[NYTimes] AS dusk rolls in from the distant Himalayas, I nervously dart into the chaos of vehicles roaring up and down Boudha Tusal, my eyes fixed on the ornately carved stone gateway across the boulevard.
Dodging a swarm of buzzing mopeds, I duck past a taxi blasting subcontinental pop music and scoot across the path of a truck whose cab is painted with images of the long-haired Shiva and the elephant-headed Ganesh, Nepal’s ubiquitous Hindu gods. The haze of exhaust fumes rivals any Scottish mist. Traffic cops shout in Nepali as I jump onto the curb and speed between the two stone snow lions guarding the tall arch.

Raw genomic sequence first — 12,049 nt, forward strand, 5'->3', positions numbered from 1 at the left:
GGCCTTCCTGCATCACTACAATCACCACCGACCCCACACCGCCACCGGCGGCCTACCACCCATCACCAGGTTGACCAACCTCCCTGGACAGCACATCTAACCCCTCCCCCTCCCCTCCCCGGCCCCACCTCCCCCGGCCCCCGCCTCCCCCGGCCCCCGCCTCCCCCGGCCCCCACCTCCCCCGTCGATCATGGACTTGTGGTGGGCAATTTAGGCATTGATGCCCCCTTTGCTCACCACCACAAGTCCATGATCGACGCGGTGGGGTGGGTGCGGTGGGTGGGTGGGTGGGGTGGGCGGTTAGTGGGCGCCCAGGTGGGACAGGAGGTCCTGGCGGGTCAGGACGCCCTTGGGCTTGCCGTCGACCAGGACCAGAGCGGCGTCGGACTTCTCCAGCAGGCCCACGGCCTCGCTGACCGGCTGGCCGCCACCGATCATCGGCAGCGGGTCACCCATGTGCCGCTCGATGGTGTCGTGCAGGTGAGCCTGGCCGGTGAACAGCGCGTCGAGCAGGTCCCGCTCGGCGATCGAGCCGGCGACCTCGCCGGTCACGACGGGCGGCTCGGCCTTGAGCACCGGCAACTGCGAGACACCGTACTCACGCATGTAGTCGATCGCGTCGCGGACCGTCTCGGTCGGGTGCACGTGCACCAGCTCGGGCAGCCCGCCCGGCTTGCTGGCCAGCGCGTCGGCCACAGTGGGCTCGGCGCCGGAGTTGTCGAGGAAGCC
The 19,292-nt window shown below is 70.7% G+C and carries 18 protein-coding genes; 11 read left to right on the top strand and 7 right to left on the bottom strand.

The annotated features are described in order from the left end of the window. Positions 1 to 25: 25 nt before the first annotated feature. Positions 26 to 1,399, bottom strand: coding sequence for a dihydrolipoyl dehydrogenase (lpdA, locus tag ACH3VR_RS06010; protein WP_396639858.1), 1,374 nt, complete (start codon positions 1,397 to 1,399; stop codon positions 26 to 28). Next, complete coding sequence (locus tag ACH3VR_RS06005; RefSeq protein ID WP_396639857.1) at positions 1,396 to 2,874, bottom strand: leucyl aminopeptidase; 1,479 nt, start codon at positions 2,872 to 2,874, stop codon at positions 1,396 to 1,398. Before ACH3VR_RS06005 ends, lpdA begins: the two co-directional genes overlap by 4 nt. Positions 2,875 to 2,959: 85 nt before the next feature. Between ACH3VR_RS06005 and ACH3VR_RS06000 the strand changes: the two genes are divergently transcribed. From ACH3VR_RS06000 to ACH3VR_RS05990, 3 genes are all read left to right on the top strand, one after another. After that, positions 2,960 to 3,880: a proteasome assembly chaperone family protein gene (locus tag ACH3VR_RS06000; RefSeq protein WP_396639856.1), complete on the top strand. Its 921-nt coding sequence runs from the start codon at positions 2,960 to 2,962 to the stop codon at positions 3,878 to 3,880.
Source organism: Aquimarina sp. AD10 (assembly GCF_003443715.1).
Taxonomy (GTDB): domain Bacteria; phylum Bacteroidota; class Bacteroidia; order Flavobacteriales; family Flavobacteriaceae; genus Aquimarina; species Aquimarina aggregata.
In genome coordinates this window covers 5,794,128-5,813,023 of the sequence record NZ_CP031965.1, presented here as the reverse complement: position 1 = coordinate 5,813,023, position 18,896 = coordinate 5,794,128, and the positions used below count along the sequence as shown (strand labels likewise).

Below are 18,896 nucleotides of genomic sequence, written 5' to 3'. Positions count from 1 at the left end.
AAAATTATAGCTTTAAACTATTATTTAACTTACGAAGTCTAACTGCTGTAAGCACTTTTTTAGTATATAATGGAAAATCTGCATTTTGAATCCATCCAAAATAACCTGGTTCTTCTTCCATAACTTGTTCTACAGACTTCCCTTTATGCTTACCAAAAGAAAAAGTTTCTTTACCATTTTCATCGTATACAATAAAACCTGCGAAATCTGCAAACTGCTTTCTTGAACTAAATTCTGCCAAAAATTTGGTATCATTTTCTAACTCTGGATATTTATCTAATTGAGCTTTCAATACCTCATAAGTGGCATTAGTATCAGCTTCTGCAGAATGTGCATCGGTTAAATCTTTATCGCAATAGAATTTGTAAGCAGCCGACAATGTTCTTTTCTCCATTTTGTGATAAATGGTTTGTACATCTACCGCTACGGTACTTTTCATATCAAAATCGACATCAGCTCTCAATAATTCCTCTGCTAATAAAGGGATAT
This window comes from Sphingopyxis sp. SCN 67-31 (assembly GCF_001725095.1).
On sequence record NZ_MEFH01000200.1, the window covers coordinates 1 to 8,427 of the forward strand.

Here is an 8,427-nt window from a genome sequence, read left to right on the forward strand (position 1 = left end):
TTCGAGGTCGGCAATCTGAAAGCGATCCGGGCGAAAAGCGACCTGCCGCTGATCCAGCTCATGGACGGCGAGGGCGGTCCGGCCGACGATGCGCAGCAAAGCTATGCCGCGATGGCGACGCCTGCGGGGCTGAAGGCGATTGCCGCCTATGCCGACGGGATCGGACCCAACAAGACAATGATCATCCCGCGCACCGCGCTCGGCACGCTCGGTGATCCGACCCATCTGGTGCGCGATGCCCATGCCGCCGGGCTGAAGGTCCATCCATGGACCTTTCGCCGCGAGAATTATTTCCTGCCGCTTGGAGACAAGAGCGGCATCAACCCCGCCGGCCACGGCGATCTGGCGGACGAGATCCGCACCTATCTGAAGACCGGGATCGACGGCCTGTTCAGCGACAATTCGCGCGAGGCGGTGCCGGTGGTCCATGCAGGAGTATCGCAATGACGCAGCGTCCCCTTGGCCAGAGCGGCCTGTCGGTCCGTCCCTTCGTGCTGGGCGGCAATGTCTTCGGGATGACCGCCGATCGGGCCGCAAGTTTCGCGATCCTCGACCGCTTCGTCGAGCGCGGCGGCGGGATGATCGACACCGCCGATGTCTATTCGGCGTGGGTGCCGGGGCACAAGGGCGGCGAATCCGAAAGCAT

Suddenly, as if I have entered another world, the toxic fog dissipates and gives way to the sweet odor of burning juniper incense. Vanished, too, are Shiva, Ganesh and their Hindu brethren. Instead, the enormous disembodied eyes of the avatar of a different faith — Shakyamuni, better known as the Buddha, peer down from a soaring multitiered stupa, or temple. The Nepali pop songs fade, replaced by chanting .“Om mani padme hum,” comes the ancient six-syllable refrain, repeated by groups of Tibetan monks in oxblood robes. “Hail to the jewel in the lotus.” (read full article)